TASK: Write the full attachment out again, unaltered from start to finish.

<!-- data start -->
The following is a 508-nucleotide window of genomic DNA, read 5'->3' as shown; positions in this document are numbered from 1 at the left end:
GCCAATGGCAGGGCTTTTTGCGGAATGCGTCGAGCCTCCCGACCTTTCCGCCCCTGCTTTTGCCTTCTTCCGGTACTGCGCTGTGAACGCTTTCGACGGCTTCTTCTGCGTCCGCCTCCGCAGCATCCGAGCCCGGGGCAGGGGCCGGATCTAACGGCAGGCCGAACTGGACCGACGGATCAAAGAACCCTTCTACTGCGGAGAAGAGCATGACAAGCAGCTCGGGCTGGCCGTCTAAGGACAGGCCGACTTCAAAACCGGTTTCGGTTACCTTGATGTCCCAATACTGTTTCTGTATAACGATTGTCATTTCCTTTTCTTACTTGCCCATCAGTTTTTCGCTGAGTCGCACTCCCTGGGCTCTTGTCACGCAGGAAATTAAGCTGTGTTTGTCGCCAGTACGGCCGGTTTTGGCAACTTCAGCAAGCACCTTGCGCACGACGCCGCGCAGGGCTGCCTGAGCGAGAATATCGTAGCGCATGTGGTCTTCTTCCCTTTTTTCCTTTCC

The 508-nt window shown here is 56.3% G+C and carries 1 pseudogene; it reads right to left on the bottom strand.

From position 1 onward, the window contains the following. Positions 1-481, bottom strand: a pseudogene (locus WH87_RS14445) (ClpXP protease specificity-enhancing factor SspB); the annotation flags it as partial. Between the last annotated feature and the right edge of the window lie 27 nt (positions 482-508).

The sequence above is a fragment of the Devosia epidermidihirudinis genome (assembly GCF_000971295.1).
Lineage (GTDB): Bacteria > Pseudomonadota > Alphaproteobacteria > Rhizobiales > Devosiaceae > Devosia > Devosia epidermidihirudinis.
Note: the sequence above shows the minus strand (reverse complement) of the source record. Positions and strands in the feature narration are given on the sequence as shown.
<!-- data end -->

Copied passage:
The following is a 508-nucleotide window of genomic DNA, read 5'->3' as shown; positions in this document are numbered from 1 at the left end:
GCCAATGGCAGGGCTTTTTGCGGAATGCGTCGAGCCTCCCGACCTTTCCGCCCCTGCTTTTGCCTTCTTCCGGTACTGCGCTGTGAACGCTTTCGACGGCTTCTTCTGCGTCCGCCTCCGCAGCATCCGAGCCCGGGGCAGGGGCCGGATCTAACGGCAGGCCGAACTGGACCGACGGATCAAAGAACCCTTCTACTGCGGAGAAGAGCATGACAAGCAGCTCGGGCTGGCCGTCTAAGGACAGGCCGACTTCAAAACCGGTTTCGGTTACCTTGATGTCCCAATACTGTTTCTGTATAACGATTGTCATTTCCTTTTCTTACTTGCCCATCAGTTTTTCGCTGAGTCGCACTCCCTGGGCTCTTGTCACGCAGGAAATTAAGCTGTGTTTGTCGCCAGTACGGCCGGTTTTGGCAACTTCAGCAAGCACCTTGCGCACGACGCCGCGCAGGGCTGCCTGAGCGAGAATATCGTAGCGCATGTGGTCTTCTTCCCTTTTTTCCTTTCC

The 508-nt window shown here is 56.3% G+C and carries 1 pseudogene; it reads right to left on the bottom strand.

From position 1 onward, the window contains the following. Positions 1-481, bottom strand: a pseudogene (locus WH87_RS14445) (ClpXP protease specificity-enhancing factor SspB); the annotation flags it as partial. Between the last annotated feature and the right edge of the window lie 27 nt (positions 482-508).

The sequence above is a fragment of the Devosia epidermidihirudinis genome (assembly GCF_000971295.1).
Lineage (GTDB): Bacteria > Pseudomonadota > Alphaproteobacteria > Rhizobiales > Devosiaceae > Devosia > Devosia epidermidihirudinis.
Note: the sequence above shows the minus strand (reverse complement) of the source record. Positions and strands in the feature narration are given on the sequence as shown.